For Southerners in exile, perhaps the most valuable part of the book is a long section on sources. The Internet has saved the old ways, or at least made it possible for home cooks to continue the old ways, by making it possible to obtain special ingredients (mayhaw jelly or canned creecy greens, say) that by the 1980s had become downright hard to find because the demand was so thin.

It is still thin but by extending the catchment area, suppliers are able to keep making some of the old-time ingredients. Expect to pay, though. Only the well-to-do can afford to eat low on the hog nowadays.

Rightwing 'selfie suit'

RtO has been sitting on this story for days, waiting for it to sort out. Rightwingers are always good for a head-shaking laugh, although the story of India Prime Minister Modi's selfie suit did not, at first, seem to have any specifically rightwing aspects.

That changed by the time it played out, with money speaking its own kind of truth to power.

The strangest thing about it was that the fabric was woven in England:

The revelation that the fabric had been woven to order in London and tailored in India The personal pinstripe of hubris has met its nemesis in Mr Kejriwal's rickshaw wallah chicfor 1,000,000 rupees - around £10,000 - or more than ten years' wages for many of those who voted for Mr Modi in the hope of a higher standard of living - left him a little more frayed at the seams. Even Rahul Gandhi, the Congress Party's slow-motion leader, belittled his "ten lakh ka (million rupee) suit".
India used to be the world center of elaborate fabric.

It was also amusing to see a story about political money measured in crores of rupees, which sounds so much better than millions of dollars.

It was also a treat to read Indian political reporting, which is not as up-tight as the American variety:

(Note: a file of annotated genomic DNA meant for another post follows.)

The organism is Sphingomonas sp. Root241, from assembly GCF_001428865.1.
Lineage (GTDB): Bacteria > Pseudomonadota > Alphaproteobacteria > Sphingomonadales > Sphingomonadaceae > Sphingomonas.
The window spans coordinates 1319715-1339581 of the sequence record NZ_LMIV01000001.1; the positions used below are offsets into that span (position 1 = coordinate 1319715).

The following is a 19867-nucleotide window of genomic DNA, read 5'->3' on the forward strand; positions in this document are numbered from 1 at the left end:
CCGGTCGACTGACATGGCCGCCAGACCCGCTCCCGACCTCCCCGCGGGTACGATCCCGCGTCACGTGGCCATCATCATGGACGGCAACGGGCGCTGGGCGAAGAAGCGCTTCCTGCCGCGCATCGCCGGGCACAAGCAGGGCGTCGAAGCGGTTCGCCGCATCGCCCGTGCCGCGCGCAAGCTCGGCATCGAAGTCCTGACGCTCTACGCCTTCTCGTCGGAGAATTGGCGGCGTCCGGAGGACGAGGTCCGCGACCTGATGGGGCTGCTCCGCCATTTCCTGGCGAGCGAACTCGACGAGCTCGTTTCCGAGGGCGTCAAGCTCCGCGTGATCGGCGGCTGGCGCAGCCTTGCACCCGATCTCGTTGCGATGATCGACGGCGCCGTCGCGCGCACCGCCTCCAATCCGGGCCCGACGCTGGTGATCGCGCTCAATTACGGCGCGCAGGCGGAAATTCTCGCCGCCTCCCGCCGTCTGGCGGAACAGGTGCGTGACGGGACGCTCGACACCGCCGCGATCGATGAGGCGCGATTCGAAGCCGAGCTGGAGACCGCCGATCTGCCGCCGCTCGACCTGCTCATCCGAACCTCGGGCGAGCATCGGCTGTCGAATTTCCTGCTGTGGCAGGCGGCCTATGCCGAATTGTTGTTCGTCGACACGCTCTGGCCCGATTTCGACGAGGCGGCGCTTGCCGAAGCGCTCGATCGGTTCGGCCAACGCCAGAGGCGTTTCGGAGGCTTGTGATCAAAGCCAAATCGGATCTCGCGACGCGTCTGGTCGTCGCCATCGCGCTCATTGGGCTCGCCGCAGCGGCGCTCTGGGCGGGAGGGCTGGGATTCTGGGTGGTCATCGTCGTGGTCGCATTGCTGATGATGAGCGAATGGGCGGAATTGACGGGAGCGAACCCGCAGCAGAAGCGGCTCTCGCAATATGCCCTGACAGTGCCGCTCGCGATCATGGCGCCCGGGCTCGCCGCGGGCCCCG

The personal pinstripe of hubris has met its nemesis in Mr Kejriwal's rickshaw wallah chic

Saturday, February 21, 2015

Book Review 338: God's Bankers

GOD’S BANKERS: A History of Money and Power at the Vatican, by Gerald Posner. 732 pages, illustrated. Simon & Schuster, $32

“God’s Bankers,” though lengthy is only a history of Vatican money and power in modern times, starting with Napoleon’s conquest of Rome.

The Vatican didn’t even have a bank until about 1930, when it needed one to manage an indemnity it collected from the Fascist government. In fact, until well into the 20th century, Roman Catholic doctrine condemned the charging of interest for loans, and the Vatican didn’t produce even pro forma budgets until after the Great War.

Which is not to say that great amounts of money didn’t flow through the Vatican, but they were managed like the policy bets at a corner candy store. And I mean that in every sense.

Pius XI selected a skilled, prudent, unscrupulous layman, Bernardino Nogara, to manage the windfall, and he generated excellent returns, helped by using Vatican intelligence for insider trading and aided by a side business in helping Italians cheat on their taxes.